Podcasts Programming What I’m Up To

I’m on episode 123 of “The 6 Figure Developer” — “iOS Apprentice & Accordions w/ Joey deVilla”!

Last month, the folks at The 6 Figure Developer podcast interviewed me, and that interview was published this morning! It’s titled iOS Apprentice & Accordions w/ Joey deVilla, and you can find it right on the 6 Figure Developer site, or through your favorite way to find podcasts.

You can also use the player below:

The topics covered in the interview:

  • How I got started in the industry and where I am now. I started as a developer, then a developer evangelist, then marketing, then product owner, and now I’m a developer again!
  • My new job at Lilypad, which I like to describe as “a CRM for the alcohol industry”, and how much fun I’m having being a developer again.
  • My tech strategy: “Always bet on the toy.” The technology that people dismiss as a toy today often becomes tomorrow’s indispensable tool.
  • Working on the 8th edition of iOS Apprentice for It was an adventure, what with having to cover the new SwiftUI framework in a beginner-friendly way. I also talk about being honored to work on this edition of the book, as I learned iOS programming from an earlier edition written by the original author, Matthijs Hollemans.
  • Cross-platform vs. native mobile development and the challenges with each approach. When do you use each approach?
  • The people whose primary way of getting online is their mobile device. I talk about a key demographic — about 8% — whose smartphone is pretty much their only gateway into the online world.
  • Taking an active role in the Tampa Bay tech scene. I explain that it’s a habit I picked up from the Toronto tech scene in the early 2000s, during the era of DemoCamp Toronto. This work helped turn Toronto into one of the top 5 tech powerhouses in North America, and I think Tampa Bay can borrow a few of those tricks.
  • Don’t forget that two Tampa Bay authors have iOS books! It’s not just me, but Craig Clayton as well.
  • Recommended meetups and resources for Tampa Bay mobile developers. There’s Tampa iOS Meetup, the Suncoast Google Developers Group, and of course, the Coders, Creatives, and Craft Beer meetup.
  • My one piece of career advice: It’s actually Eleanor Roosevelt’s advice — “Do the thing you think you cannot do.”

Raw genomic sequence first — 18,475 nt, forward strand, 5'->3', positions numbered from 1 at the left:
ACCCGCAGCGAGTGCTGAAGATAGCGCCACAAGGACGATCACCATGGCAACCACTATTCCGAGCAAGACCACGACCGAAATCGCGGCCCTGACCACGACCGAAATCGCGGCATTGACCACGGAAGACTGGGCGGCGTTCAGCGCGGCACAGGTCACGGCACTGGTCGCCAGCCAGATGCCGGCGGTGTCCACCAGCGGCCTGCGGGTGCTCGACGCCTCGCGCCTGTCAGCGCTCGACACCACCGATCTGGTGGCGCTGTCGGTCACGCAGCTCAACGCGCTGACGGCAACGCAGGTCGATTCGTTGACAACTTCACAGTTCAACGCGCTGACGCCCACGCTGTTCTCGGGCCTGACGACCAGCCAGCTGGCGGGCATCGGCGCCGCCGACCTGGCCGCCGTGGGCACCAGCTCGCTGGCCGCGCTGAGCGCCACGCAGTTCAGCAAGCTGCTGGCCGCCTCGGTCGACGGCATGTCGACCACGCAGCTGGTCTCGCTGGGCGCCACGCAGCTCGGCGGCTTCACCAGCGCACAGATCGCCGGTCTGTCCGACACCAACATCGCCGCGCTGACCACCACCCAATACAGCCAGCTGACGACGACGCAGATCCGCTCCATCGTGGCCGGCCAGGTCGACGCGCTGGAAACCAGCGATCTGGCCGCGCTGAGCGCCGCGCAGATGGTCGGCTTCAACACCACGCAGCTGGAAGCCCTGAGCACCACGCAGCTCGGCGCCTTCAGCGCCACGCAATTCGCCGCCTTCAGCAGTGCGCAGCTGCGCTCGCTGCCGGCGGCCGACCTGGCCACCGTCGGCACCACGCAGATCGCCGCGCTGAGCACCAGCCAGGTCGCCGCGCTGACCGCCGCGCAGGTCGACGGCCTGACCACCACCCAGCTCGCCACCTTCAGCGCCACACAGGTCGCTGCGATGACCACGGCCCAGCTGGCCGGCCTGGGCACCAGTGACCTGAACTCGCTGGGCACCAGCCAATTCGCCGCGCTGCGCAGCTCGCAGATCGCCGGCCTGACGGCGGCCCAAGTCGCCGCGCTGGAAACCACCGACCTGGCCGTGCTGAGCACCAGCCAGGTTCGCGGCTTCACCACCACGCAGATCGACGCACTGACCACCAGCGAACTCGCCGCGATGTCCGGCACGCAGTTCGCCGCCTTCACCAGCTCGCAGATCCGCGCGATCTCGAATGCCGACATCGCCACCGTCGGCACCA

Who interviewed me?

The hosts of The 6 Figure Developer who interviewed me are:

John Callaway: An International Speaker, Author, and Microsoft MVP, John has been a professional developer since 1999. He has focused primarily on web technologies and currently focuses on C# and .NET Core in Azure. Clean code and professionalism are particularly important to him, as well as mentoring and teaching others what he has learned along the way.

Clayton Hunt: Clayton has been programming professionally since 2005 doing mostly web development with an emphasis on JavaScript and C#. He has a focus Software Craftsmanship and is a signatory of both the Agile Manifesto and the Software Craftsmanship manifesto. He believes that through short iterations and the careful gathering of requirements that we can deliver the highest quality and the most value in the shortest time. He enjoys learning and encouraging other to continuously improve themselves.

Jon Ash: Jon has been a web developer since 2011 and a professional consultant since 2006. Coming from the aerospace industry he brings a passion for professionalism and excellence. He has a broad experience in current web technologies, with a strong foundation in C# and JavaScript. Though working knowledge of technologies are important, he takes pride in practicing and promoting clean code, adherence to the SOLID principles, and disciplines such as Test Driven Development.

Current Events Humor

Fake ad, but true statement

Tap the photo to see it at full size.

This is why I’ve been posting most things — even if it’s just a single photo or link — on my blogs rather than social media. As far as I’m concerned, the primary purpose of Facebook, Twitter, and LinkedIn are to direct readers to my blogs.

Security The Street Finds Its Own Uses For Things

Weaponizing social media with strobing images, Neuromancer, and what we can do

In another occurrence of terrible people weaponizing the internet, a number of assholes posted strobing images to Twitter with the intent of inducing seizures in people with the photosensitive variety of epilepsy. In order to ensure that their intended victims viewed the images, they @-mentioned the Epilepsy Foundation’s Twitter username and included epilepsy-related hashtags in their tweets. Worse still, they did this in November — National Epilepsy Awareness Month — when a larger than usual number of people would be following the Epilepsy Foundation’s Twitter account.

The Epilepsy foundation has since filed criminal complaints against the owners of 30 Twitter accounts with law enforcement, with the intention of ensuring that the perpetrators “are held fully accountable”.

This isn’t the first time that someone has tried this sort of attack against a person with epilepsy. In December of 2016, John Rayne Rivello, who didn’t agree with journalist Kurt Eichenwald’s negative takes on Donald Trump, tweeted a seizure-inducing animated GIF to Eichenwald from an account named @jew-goldstein. The GIF included the text “YOU DESERVE A SEIZURE FOR YOUR POSTS”.